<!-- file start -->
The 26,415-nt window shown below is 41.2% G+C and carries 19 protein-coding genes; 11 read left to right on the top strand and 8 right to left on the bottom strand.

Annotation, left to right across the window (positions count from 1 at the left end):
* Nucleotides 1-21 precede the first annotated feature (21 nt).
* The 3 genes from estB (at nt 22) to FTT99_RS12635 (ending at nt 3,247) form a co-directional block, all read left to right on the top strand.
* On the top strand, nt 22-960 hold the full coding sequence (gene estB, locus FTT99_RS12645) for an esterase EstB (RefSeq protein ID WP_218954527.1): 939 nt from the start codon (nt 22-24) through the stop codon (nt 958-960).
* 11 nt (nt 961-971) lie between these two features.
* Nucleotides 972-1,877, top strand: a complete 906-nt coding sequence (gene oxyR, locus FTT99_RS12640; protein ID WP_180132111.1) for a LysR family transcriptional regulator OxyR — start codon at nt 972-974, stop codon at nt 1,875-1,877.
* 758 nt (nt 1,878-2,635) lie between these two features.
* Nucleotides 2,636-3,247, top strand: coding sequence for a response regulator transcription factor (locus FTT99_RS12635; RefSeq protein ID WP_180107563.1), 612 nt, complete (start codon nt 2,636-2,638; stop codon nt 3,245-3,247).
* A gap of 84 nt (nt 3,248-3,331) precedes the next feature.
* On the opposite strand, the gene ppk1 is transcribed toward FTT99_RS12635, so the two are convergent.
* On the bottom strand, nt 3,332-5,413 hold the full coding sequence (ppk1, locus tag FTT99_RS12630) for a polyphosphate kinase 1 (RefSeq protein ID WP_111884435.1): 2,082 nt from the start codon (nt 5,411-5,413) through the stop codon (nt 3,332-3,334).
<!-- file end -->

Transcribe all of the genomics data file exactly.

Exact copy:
The 26,415-nt window shown below is 41.2% G+C and carries 19 protein-coding genes; 11 read left to right on the top strand and 8 right to left on the bottom strand.

Annotation, left to right across the window (positions count from 1 at the left end):
* Nucleotides 1-21 precede the first annotated feature (21 nt).
* The 3 genes from estB (at nt 22) to FTT99_RS12635 (ending at nt 3,247) form a co-directional block, all read left to right on the top strand.
* On the top strand, nt 22-960 hold the full coding sequence (gene estB, locus FTT99_RS12645) for an esterase EstB (RefSeq protein ID WP_218954527.1): 939 nt from the start codon (nt 22-24) through the stop codon (nt 958-960).
* 11 nt (nt 961-971) lie between these two features.
* Nucleotides 972-1,877, top strand: a complete 906-nt coding sequence (gene oxyR, locus FTT99_RS12640; protein ID WP_180132111.1) for a LysR family transcriptional regulator OxyR — start codon at nt 972-974, stop codon at nt 1,875-1,877.
* 758 nt (nt 1,878-2,635) lie between these two features.
* Nucleotides 2,636-3,247, top strand: coding sequence for a response regulator transcription factor (locus FTT99_RS12635; RefSeq protein ID WP_180107563.1), 612 nt, complete (start codon nt 2,636-2,638; stop codon nt 3,245-3,247).
* A gap of 84 nt (nt 3,248-3,331) precedes the next feature.
* On the opposite strand, the gene ppk1 is transcribed toward FTT99_RS12635, so the two are convergent.
* On the bottom strand, nt 3,332-5,413 hold the full coding sequence (ppk1, locus tag FTT99_RS12630) for a polyphosphate kinase 1 (RefSeq protein ID WP_111884435.1): 2,082 nt from the start codon (nt 5,411-5,413) through the stop codon (nt 3,332-3,334).